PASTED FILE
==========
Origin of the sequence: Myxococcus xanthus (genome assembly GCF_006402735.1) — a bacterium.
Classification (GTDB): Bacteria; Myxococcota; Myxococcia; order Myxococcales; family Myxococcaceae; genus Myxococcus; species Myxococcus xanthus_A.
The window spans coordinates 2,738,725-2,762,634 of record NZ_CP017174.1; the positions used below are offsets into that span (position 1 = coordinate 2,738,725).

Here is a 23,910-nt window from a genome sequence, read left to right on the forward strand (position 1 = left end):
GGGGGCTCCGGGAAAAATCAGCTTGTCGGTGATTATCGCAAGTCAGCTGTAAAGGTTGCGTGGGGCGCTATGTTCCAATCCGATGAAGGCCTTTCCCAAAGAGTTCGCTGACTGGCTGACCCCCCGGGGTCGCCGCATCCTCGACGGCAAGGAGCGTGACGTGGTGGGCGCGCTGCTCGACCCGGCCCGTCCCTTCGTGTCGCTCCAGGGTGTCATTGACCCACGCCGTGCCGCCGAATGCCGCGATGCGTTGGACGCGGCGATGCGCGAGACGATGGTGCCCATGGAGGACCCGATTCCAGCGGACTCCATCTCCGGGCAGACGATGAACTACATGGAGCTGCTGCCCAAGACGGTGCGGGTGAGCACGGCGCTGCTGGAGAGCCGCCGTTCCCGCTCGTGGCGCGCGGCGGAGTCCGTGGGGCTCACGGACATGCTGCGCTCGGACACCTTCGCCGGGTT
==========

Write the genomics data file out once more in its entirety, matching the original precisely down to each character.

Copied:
Origin of the sequence: Myxococcus xanthus (genome assembly GCF_006402735.1) — a bacterium.
Classification (GTDB): Bacteria; Myxococcota; Myxococcia; order Myxococcales; family Myxococcaceae; genus Myxococcus; species Myxococcus xanthus_A.
The window spans coordinates 2,738,725-2,762,634 of record NZ_CP017174.1; the positions used below are offsets into that span (position 1 = coordinate 2,738,725).

Here is a 23,910-nt window from a genome sequence, read left to right on the forward strand (position 1 = left end):
GGGGGCTCCGGGAAAAATCAGCTTGTCGGTGATTATCGCAAGTCAGCTGTAAAGGTTGCGTGGGGCGCTATGTTCCAATCCGATGAAGGCCTTTCCCAAAGAGTTCGCTGACTGGCTGACCCCCCGGGGTCGCCGCATCCTCGACGGCAAGGAGCGTGACGTGGTGGGCGCGCTGCTCGACCCGGCCCGTCCCTTCGTGTCGCTCCAGGGTGTCATTGACCCACGCCGTGCCGCCGAATGCCGCGATGCGTTGGACGCGGCGATGCGCGAGACGATGGTGCCCATGGAGGACCCGATTCCAGCGGACTCCATCTCCGGGCAGACGATGAACTACATGGAGCTGCTGCCCAAGACGGTGCGGGTGAGCACGGCGCTGCTGGAGAGCCGCCGTTCCCGCTCGTGGCGCGCGGCGGAGTCCGTGGGGCTCACGGACATGCTGCGCTCGGACACCTTCGCCGGGTT